How a kidnapped Syrian archbishop described faith in pre-war Syria

Archbishop Ibrahim was kidnapped in April 2013. In his 2006 book he describes the peaceful coexistence of religions in Syria before the war.Aid to the Church in Need

The Greek and Syriac Orthodox archbishops of Aleppo, Boulos Yazigi and Gregorios Yohanna Ibrahim, were kidnapped in Syria near the Turkish border in April 2013. There are growing fears that only one of them is still alive.

The Archbishops were captured when they were on their way home from attempting to secure the release of two priests who had themselves been kidnapped two months earlier. Their driver was murdered in the attack.

Repeated interventions by senior church leaders around the world have had no success in securing their release.

Last October the former Archbishop of Canterbury, Dr Rowan Williams, raised the plight of the two Archbishops and said that we in the West "can't turn our backs" on the "poisonous" effects of religious tyranny in the region.

So far more than 220,000 people have died in the civil war. Four million Syrians have fled to neighbouring countries, mainly Turkey and Lebanon, and millions more have been displaced within Syria, forced to their their towns and villages.

Days before his kidnapping Archbishop Ibrahim told BBC Arabic that Muslims and Christians in Syria were the same boat. He said: "There is no persecution of Christians and there is no single plan to kill Christians. Everyone respects Christians. Bullets are random and not targeting the Christians because they are Christians."

Archbishop Ibrahim's 2006 book, 'Accepting the Other', described how Syrians of different faiths lived peacefully together at that time.

Aid to the Church in Need, which has pledged $2.8 million in emergency aid for the Christians of Syria, marked the fourth anniversary of the war yesterday by translating and publishing an extract from Archbishop Ibrahim's book.

Archbishop Ibrahaim wrote:

The plurality of religions and faiths does not foment an inter-religious conflict due to the fact that the common denominator of its teachings, heritages and ethics affirms the oneness of God and the multiplicity and integrity of its people.

Whenever Christians and Muslims approach the sources of divine teaching, they may feel that their common heritage is part and parcel of the universal belief of the relationship between man (the weak) and the Creator (the mighty). Christians say we have one God and Muslim say there is no God but God.

From this understanding of our common heritages derived the concept of the "Dialogue of Life" – to which we owe our peaceful coexistence and the flourishing of our communities. However, even given the rich ethno-religious diversity of our communal tapestry, it is not at all like the concept of multiculturalism that is emerging in Western society.

The "Dialogue of life" is a rather simple, spontaneous, and natural way of life – a sort of coexistence sustained by the values of solidarity, humanity, impartiality and accepting the other unconditionally. Some may argue that our "Dialogue of Life" draws on the principles outlined in the Geneva Convention. Not so, our "Dialogue" has its own unwritten codes, whose values far predate this relatively new Western concept of dialogue and coexistence.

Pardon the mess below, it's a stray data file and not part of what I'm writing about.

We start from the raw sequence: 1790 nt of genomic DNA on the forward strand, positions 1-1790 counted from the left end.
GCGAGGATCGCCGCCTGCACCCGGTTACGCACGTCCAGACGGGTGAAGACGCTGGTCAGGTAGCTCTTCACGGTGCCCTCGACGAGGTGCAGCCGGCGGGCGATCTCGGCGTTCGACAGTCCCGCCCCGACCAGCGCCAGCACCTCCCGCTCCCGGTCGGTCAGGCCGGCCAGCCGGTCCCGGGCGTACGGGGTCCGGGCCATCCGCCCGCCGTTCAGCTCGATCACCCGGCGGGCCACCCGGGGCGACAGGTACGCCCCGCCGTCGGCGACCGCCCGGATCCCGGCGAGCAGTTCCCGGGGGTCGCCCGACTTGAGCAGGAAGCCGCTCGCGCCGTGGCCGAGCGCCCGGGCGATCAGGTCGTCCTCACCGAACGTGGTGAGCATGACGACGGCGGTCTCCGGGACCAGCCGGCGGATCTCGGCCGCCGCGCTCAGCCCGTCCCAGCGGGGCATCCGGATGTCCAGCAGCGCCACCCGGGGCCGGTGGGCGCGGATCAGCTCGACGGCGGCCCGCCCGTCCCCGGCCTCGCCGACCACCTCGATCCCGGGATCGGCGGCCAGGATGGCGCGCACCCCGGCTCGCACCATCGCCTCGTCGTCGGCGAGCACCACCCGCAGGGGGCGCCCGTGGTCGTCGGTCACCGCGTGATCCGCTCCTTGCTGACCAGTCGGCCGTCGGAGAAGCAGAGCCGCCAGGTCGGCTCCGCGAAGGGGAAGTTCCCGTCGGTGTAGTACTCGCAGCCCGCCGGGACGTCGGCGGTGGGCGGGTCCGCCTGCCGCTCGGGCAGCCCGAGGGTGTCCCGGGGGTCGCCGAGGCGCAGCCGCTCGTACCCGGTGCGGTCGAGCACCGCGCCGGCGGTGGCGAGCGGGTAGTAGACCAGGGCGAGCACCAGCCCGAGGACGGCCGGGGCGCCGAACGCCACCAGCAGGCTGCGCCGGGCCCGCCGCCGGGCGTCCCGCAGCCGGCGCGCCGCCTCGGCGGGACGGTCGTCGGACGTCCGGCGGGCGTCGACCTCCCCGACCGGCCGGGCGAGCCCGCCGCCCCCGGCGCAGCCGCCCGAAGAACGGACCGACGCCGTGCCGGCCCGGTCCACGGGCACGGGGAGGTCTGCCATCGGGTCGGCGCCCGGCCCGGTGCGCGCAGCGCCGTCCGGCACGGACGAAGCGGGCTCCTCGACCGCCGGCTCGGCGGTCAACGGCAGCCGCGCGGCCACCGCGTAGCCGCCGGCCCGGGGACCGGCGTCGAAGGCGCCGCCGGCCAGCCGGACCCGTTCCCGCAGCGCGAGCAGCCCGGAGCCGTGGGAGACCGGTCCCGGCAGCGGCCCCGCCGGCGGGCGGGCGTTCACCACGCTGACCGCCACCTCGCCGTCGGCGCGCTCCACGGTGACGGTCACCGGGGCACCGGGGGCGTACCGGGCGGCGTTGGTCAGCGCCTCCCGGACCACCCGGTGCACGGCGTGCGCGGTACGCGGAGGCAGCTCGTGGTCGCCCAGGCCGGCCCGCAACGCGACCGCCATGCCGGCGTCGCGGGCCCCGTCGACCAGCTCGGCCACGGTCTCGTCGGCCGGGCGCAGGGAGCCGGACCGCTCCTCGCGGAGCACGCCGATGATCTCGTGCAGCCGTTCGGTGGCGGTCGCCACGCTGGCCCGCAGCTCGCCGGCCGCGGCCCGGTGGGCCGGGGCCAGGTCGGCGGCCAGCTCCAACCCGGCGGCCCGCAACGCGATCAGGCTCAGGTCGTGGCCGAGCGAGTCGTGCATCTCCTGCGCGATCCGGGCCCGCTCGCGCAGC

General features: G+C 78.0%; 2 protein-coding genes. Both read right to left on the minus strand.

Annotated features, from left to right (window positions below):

The "Dialogue of Life" is an in-built intuition: its values have been well tried and tested throughout the centuries of our coexistence, both in situations of peace and war, with and without the presence of media and UN observers. There is no need for awareness classes, training courses or fundraising campaigns.

The "Dialogue of Life" starts with the first steps of a toddler in the neighbourhood, and carries on at nursery and schools, so that in adulthood people are well equipped with the basic skill to coexist and keep this dialogue alive and functional. Understandably, such values are not a commodity and certainly, may not have a sell-by date. However, they are not immune but in fact extremely sensitive to the fluctuations of security and law and order in our milieu. Therefore, they cannot be taken for granted, but need constant nurturing, maintenance and enhancements.

The "Dialogue of Life" reflects that we are all children of God, created in His image. We are all in the same boat, riding the same waves, facing the same reduced circumstances. We often find ourselves peddling in shark-infested, uncharted territories. Understandably, it is not necessary that all are able to reciprocate. But for us the principle of the survival of the fittest is not an option, and it cannot be spelled out who will come out on top. The "Dialogue of Life" hinges on accepting others and shuns religious or sectarian distinctions.

At this juncture of our history, when war has become a part of daily life, there never has been a greater need for this "Dialogue of Life." It remains to be seen how waterproof our treasured "Dialogue of Life" and what the limits of effectiveness might be in such reduced and perilous circumstance—especially with so many outside factions coming into our country with the object of tampering with our way of life, upsetting our peaceful coexistence.

Let us hope and pray that the profound effects of civil war will not be so great as to prevent the recovery and survival of our "Dialogue of Life" and our civilized coexistence.